Mobile outreach is just one of the programs offered by the South Okanagan Women in Need Society. SOWINS is joining Desert Sun Counselling to ask the town of Oliver for support and land to build transitional housing for women. (Mark Brett/Western News file photo)

Mobile outreach is just one of the programs offered by the South Okanagan Women in Need Society. SOWINS is joining Desert Sun Counselling to ask the town of Oliver for support and land to build transitional housing for women. (Mark Brett/Western News file photo)

Town of Oliver asked to support transitional housing for abused women and children

SOWINS and Desert Sun Counselling are asking for land for 25-unit housing project

There is an urgent need for transitional and second stage housing for women and children fleeing domestic abuse in South Okanagan.

The South Okanagan Women in Need Society (SOWINS) is joining Desert Sun Counselling to ask the town of Oliver for support and land to build transitional housing for women and children leaving abusive situations.

Desert Sun’s Marieze Tarr along with SOWINS executive director Danielle Goulden will be in front of Oliver council on Monday proposing transitional housing in the Oliver area, asking for land from the municipality to build a 20 to 25 unit housing project.

One suggested location that has come to the organizations’ attention is municipally-owned land at Station Street.

Both non-profit organizations provide support and shelter for women and children fleeing abuse. Both groups have identified a major need for both transitional and second stage housing as the current housing has wait lists that ‘grow by the day.’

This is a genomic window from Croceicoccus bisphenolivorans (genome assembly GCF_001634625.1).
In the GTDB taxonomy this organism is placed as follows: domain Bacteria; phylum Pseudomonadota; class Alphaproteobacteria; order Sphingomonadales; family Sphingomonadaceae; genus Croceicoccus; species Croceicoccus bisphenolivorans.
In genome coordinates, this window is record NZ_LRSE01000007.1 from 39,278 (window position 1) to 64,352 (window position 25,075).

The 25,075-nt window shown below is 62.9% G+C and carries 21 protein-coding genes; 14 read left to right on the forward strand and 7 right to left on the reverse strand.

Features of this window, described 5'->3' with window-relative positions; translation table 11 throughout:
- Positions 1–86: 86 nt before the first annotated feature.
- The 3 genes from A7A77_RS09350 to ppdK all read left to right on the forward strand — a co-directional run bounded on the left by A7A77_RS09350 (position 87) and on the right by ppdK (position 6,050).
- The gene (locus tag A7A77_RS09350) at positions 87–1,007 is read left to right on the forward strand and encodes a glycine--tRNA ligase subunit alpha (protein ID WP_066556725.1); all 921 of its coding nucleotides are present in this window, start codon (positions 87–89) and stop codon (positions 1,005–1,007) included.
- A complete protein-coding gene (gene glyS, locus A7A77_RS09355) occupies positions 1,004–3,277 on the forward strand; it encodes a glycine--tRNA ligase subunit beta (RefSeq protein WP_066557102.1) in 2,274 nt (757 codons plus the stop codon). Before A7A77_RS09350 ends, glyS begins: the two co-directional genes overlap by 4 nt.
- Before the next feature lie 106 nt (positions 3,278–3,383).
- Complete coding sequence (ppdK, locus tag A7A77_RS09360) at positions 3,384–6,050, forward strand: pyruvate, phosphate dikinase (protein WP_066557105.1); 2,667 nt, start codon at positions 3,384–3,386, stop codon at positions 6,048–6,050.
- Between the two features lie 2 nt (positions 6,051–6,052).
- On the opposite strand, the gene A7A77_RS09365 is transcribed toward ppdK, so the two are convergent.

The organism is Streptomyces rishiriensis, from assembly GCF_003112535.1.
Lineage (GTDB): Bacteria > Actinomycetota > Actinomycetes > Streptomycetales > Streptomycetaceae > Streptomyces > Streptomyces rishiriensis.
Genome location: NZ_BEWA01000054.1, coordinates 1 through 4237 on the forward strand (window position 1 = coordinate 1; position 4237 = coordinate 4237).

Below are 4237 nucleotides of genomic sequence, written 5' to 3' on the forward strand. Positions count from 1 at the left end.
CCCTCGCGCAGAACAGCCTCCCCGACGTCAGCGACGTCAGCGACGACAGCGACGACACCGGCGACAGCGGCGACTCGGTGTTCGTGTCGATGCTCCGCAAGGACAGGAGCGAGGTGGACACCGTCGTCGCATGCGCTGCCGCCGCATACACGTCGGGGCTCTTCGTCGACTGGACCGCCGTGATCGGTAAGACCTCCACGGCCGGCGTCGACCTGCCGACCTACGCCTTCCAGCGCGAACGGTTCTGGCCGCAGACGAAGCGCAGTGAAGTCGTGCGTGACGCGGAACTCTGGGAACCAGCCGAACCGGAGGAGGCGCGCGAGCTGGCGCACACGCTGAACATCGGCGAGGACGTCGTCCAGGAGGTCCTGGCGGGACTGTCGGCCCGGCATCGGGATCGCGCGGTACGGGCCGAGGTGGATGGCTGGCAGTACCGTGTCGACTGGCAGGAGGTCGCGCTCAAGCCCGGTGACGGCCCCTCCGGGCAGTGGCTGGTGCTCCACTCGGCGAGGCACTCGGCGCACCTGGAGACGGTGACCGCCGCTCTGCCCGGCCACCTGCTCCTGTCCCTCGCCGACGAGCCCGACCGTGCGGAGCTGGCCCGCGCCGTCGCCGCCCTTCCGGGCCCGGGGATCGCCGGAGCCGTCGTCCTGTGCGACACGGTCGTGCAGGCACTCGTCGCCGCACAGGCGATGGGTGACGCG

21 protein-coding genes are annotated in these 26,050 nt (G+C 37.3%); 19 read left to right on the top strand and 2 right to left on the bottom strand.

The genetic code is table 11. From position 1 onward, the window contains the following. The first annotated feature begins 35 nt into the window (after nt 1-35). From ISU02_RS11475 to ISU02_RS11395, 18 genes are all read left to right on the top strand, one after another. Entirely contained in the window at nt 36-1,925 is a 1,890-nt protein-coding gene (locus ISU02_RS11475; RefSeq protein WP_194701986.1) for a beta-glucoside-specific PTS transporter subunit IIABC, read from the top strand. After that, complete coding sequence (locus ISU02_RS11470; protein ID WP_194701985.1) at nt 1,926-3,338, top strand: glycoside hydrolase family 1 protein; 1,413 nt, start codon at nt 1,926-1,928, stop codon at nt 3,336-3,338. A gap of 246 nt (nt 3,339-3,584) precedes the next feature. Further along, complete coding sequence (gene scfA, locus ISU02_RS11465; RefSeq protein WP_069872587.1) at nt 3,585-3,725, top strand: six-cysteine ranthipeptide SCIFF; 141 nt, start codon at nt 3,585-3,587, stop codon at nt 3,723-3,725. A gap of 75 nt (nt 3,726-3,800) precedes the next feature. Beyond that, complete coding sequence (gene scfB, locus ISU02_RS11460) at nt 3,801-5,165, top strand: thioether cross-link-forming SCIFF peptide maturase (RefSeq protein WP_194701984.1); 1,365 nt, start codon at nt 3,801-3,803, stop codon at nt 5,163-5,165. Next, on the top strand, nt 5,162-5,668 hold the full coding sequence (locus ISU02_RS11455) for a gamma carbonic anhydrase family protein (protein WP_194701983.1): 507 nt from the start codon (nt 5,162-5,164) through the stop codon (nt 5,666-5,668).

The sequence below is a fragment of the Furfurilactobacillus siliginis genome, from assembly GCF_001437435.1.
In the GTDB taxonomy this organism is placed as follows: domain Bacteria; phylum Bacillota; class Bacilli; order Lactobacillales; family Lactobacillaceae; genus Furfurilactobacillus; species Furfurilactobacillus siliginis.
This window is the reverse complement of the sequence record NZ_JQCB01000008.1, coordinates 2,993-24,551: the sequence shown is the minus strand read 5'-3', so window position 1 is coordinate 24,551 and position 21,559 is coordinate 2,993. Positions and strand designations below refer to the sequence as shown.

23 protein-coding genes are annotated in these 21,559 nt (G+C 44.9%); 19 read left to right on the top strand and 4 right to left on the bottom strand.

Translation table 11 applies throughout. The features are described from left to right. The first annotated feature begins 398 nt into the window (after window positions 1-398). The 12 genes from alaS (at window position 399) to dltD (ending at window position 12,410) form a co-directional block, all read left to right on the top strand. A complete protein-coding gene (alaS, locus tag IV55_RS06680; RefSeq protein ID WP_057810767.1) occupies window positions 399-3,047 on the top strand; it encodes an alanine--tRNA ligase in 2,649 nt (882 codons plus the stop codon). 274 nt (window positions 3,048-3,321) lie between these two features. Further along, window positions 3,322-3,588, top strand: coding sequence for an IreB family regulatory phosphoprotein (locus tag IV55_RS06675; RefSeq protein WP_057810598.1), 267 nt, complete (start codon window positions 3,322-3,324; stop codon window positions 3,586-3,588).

In the presentation, the two women will outline that South Okanagan is experiencing a serious housing shortage that exponentially hurts women and children more.

Without safe and proper housing stability, research shows it creates intergenerational homelessness. To break that cycle, safe transitional housing is needed, the two propose.

The two organizations would partner with BC Housing to provide both operating and building costs. No commitment has been made by BC Housing as of yet, but they said they have good working relationship with the provincial supportive housing department.

Domestic abuse and isolation has increased since the pandemic, said Goulden in previous interviews. Coupled with a housing crisis, and women and their children are left in an even more vulnerable situation, she said.

SOWINS will once again return to Penticton’s Rotary Park for this year’s edition of the Walk to End Abuse on June 5. Last year’s event, despite having to be smaller in-person because of COVID, raised a record-breaking $53,000.

READ MORE: Walk to End Abuse returns to full event in Penticton June 5, 2022

BC Housing

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